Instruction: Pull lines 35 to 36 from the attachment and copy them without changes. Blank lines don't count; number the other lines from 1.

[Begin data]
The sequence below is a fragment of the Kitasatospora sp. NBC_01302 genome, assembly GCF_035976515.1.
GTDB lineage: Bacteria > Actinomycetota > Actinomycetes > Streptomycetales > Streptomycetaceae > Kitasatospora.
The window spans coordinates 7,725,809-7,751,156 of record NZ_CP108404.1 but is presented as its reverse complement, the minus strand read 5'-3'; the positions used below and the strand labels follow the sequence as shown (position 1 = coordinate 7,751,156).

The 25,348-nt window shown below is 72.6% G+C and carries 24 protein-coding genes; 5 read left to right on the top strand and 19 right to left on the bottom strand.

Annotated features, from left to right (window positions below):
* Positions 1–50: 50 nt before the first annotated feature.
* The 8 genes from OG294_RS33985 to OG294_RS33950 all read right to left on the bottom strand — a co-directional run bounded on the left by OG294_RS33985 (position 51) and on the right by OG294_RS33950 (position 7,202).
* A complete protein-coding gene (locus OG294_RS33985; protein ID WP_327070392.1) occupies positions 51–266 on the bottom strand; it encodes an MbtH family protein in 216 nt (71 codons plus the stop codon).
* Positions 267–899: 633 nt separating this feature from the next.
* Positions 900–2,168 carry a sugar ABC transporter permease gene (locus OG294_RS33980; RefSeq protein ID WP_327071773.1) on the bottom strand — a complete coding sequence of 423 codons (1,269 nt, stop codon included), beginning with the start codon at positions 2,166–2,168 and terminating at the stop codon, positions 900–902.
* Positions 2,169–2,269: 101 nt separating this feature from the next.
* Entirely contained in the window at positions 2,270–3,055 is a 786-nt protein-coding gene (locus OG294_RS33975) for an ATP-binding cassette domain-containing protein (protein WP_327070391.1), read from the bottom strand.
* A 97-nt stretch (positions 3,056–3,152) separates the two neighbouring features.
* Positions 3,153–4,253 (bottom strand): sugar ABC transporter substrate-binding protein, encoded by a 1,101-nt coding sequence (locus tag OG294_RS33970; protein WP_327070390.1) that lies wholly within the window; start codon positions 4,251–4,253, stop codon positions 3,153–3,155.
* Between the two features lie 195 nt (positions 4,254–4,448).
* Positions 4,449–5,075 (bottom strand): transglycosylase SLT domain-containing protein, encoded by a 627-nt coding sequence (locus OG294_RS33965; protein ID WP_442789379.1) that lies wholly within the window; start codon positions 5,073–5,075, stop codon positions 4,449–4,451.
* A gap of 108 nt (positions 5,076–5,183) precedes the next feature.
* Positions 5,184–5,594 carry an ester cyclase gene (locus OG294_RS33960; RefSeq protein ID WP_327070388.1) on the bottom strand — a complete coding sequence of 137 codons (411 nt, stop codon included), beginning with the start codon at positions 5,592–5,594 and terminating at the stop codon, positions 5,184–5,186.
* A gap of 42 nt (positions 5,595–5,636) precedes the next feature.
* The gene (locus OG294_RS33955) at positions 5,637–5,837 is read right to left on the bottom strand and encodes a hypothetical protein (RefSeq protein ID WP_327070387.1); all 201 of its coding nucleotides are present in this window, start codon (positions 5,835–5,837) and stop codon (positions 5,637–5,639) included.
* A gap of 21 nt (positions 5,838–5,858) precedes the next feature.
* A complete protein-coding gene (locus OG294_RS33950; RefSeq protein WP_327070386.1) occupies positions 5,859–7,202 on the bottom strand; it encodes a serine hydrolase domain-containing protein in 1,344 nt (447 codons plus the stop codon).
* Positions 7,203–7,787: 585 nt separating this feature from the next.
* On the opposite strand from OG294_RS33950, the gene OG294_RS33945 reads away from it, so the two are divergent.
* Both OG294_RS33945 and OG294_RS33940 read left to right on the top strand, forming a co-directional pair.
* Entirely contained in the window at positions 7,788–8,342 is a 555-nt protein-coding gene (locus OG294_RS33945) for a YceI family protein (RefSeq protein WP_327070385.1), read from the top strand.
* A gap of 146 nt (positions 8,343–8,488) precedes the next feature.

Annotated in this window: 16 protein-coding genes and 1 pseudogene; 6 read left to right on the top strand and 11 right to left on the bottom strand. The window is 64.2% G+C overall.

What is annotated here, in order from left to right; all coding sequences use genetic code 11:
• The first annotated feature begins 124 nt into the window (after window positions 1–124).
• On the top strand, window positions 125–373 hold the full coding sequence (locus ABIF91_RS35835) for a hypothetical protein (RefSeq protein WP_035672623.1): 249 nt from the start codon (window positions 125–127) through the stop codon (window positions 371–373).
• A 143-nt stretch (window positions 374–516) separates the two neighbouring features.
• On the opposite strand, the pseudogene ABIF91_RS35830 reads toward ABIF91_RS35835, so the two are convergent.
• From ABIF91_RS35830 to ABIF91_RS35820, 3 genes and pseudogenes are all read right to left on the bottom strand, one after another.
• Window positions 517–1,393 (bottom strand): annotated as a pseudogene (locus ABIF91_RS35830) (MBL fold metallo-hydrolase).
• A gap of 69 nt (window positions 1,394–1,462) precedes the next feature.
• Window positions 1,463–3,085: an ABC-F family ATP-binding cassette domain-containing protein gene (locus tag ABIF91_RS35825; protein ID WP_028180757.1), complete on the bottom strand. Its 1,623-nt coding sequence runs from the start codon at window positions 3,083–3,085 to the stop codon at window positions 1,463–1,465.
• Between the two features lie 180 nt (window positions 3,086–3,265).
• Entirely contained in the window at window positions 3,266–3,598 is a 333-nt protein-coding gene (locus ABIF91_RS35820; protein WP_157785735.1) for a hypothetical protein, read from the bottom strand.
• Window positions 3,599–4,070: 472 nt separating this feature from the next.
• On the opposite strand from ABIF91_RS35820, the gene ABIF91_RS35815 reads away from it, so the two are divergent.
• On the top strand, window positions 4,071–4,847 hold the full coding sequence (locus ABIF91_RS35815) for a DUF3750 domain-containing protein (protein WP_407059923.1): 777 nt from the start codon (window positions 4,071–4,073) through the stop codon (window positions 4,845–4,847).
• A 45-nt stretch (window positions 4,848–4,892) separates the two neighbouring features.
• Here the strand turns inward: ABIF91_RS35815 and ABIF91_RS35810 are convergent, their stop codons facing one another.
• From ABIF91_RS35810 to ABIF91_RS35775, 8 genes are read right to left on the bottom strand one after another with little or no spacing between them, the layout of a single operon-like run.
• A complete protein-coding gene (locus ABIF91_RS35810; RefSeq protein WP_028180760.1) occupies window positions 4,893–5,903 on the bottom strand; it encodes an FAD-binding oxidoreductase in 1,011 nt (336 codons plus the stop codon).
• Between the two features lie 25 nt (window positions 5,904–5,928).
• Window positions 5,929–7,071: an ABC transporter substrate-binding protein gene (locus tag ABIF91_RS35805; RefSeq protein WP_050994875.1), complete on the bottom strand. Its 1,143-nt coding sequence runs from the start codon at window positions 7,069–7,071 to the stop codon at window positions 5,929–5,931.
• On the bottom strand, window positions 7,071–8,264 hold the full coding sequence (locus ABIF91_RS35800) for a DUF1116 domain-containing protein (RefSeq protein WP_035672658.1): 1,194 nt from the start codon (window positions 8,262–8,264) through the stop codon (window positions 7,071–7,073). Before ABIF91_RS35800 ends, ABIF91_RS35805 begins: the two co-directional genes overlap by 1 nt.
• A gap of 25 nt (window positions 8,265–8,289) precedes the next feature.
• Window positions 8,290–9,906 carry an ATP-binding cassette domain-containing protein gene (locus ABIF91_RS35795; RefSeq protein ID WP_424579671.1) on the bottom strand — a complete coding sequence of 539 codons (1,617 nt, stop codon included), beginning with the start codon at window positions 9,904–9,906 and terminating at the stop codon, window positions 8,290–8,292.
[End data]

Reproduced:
• Window positions 517–1,393 (bottom strand): annotated as a pseudogene (locus ABIF91_RS35830) (MBL fold metallo-hydrolase).
• A gap of 69 nt (window positions 1,394–1,462) precedes the next feature.